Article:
In early 2019, the BBB National Programs and the Direct Selling Association launched a new self-regulatory program called the Direct Selling Self-Regulatory Council. The program was established to monitor advertising claims made by the direct selling industry.
The DSSRC started bringing cases in April of 2019. According to the DSSRC's 2019 activity report, during the April to October period, the DSSRC heard 28 inquiries, almost all of which were started by the DSSRC itself. Most of the claims considered in DSSRC cases were either earnings claims or product performance claims.
What kinds of cases is DSSRC hearing? Here's an example from February of this year. As part of the DSSRC's monitoring efforts, the DSSRC started an inquiry into claims made by Paparazzi Associates, which is a multi-level direct selling company that specializes in fashion accessories, such as jewelry. The DSSRC investigated whether certain earnings claims made on social media by the company's independent consultants were truthful and substantiated, including claims such as:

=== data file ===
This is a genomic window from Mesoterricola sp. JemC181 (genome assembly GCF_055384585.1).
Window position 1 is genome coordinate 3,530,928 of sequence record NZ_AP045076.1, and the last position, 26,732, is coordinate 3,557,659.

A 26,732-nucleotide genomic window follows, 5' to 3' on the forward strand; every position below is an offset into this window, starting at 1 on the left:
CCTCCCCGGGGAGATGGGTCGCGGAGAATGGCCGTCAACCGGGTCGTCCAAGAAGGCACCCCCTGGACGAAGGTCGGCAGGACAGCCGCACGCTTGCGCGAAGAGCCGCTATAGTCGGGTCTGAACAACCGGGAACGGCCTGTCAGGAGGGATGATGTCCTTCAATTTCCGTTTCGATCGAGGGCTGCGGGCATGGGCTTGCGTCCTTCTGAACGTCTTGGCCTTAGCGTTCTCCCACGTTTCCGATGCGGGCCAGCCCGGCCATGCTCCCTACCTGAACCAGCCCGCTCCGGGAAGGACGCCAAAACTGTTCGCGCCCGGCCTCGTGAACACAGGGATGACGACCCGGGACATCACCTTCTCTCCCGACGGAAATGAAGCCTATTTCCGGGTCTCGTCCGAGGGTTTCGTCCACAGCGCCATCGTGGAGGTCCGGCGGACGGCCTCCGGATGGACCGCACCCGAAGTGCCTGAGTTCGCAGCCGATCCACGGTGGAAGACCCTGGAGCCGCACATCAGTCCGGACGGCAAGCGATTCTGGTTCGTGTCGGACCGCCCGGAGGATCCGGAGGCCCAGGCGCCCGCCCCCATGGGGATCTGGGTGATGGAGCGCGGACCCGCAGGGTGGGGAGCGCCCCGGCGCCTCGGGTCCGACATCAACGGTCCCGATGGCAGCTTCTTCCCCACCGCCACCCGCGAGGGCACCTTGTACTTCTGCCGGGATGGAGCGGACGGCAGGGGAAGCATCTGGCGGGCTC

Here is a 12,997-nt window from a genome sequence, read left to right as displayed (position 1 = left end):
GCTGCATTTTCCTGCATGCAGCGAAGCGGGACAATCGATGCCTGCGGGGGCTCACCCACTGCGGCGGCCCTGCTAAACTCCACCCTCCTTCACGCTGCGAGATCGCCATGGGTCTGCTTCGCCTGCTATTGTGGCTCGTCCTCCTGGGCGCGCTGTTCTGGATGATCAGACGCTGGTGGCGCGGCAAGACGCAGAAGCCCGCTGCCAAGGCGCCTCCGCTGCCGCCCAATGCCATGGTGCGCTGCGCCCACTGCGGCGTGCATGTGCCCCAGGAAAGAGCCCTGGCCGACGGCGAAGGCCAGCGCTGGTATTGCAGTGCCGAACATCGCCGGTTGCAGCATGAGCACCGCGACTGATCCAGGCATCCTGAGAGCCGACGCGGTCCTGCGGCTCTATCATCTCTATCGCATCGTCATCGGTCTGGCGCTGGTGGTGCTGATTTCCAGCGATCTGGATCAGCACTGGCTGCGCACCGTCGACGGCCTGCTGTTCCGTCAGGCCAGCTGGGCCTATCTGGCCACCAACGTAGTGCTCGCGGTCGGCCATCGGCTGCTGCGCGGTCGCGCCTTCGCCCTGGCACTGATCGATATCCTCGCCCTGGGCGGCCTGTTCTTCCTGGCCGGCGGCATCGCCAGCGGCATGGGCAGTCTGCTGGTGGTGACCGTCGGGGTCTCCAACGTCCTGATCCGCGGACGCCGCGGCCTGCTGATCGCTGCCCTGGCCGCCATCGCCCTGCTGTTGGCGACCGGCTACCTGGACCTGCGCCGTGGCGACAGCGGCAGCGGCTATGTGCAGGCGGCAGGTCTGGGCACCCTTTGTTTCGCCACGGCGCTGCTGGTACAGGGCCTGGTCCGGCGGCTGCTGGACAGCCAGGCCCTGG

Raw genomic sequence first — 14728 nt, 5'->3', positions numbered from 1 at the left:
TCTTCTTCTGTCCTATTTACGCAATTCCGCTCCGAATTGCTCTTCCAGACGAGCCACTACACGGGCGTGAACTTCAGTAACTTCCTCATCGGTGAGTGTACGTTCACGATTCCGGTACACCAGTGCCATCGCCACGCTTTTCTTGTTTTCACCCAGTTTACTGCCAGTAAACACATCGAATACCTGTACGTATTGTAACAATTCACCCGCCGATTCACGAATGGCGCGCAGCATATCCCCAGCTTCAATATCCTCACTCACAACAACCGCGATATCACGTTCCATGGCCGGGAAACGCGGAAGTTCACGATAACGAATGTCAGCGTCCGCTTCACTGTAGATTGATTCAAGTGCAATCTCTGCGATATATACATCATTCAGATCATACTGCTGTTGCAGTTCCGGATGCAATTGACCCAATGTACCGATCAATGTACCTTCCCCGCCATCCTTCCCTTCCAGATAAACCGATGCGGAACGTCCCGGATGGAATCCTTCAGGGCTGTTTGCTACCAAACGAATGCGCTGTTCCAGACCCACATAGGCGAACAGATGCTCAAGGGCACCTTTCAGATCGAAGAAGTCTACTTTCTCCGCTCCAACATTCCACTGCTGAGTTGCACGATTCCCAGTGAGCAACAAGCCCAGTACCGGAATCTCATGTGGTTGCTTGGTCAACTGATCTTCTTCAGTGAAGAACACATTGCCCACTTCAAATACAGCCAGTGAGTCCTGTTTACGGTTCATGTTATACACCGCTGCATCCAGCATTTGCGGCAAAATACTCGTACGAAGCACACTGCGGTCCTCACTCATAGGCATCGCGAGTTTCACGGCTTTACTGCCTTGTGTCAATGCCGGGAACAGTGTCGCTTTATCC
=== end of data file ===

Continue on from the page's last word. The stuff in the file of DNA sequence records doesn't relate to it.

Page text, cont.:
- "I realized with Paparazzi Associates that I can completely replace my full-time income with hard work and determination";
- "Not every investment can bring financial freedom. But Paparazzi can!"; and
- "Earn as little or as much as she wants."
Since the company was not able to substantiate the earnings claims made by its consultants, the DSSRC recommended that they be discontinued. DSSRC said, "If participants generally do not achieve such results, these representations likely would be false or misleading to current or prospective participants."
In its decision, the DSSRC gave specific guidance to the company about how to handle when its consultants make atypical earnings claims. The DSSRC said that it should require its consultants to state that amount of earnings depicted is not typical, to describe the results that can generally be expected, and to provide a clear and conspicuous link to the company's earnings statement disclosure.
With the DSSRC heading into its second year of enforcement, we should expect to see many more DSSRC cases looking carefully at earnings and other claims made by multi-level marketers.
"If participants generally do not achieve such results, these representations likely would be false or misleading to current or prospective participants"